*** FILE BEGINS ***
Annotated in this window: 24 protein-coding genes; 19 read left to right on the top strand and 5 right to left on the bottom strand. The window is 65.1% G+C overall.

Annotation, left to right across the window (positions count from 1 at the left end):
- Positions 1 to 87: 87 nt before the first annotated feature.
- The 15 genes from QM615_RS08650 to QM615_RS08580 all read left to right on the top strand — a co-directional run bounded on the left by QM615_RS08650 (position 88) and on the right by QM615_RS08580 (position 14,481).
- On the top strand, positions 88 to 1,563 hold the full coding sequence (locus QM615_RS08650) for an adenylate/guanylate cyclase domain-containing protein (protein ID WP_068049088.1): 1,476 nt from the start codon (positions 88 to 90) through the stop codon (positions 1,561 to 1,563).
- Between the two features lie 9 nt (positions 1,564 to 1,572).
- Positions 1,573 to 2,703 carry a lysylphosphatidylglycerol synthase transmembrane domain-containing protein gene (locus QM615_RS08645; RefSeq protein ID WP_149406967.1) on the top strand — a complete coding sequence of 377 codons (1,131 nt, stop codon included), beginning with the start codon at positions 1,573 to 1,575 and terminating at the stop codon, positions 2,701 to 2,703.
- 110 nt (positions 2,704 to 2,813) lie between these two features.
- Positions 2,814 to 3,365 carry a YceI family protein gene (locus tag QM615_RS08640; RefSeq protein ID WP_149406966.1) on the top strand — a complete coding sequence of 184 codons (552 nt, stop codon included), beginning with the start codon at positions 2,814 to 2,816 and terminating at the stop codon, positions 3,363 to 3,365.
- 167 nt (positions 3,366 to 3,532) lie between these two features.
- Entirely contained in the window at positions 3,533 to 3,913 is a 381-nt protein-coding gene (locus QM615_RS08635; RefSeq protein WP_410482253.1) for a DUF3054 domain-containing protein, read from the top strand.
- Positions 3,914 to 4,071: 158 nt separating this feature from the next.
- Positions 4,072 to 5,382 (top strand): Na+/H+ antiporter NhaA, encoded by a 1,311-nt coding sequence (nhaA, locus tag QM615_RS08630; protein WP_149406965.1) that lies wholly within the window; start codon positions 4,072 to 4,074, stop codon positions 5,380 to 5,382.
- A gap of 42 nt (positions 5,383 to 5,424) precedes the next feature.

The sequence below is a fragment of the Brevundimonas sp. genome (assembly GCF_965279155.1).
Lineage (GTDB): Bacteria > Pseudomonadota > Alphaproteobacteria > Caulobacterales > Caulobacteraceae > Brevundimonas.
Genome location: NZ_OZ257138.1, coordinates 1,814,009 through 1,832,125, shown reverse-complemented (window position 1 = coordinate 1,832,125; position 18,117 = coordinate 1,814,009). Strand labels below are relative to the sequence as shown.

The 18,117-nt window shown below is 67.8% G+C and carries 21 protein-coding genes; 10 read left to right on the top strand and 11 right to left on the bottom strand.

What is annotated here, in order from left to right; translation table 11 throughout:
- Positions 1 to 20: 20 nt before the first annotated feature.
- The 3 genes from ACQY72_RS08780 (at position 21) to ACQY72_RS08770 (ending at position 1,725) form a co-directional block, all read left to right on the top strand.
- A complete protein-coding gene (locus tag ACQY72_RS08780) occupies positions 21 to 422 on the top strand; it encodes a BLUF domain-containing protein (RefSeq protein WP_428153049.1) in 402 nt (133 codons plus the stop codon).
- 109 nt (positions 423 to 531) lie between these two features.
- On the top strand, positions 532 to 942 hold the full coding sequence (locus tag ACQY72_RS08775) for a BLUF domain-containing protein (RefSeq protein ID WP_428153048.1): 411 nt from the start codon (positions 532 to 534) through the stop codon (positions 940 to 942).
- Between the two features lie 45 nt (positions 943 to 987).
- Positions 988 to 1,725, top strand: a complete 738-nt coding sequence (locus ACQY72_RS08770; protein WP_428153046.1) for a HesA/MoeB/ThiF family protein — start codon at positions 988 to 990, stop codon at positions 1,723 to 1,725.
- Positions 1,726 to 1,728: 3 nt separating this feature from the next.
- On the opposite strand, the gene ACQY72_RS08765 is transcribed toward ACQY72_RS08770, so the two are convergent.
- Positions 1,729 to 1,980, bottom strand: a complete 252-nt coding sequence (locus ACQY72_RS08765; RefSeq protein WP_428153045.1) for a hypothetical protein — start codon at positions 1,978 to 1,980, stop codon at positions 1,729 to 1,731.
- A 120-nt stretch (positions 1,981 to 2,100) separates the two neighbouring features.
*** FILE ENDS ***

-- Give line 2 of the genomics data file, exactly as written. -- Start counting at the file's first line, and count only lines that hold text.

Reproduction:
Annotation, left to right across the window (positions count from 1 at the left end):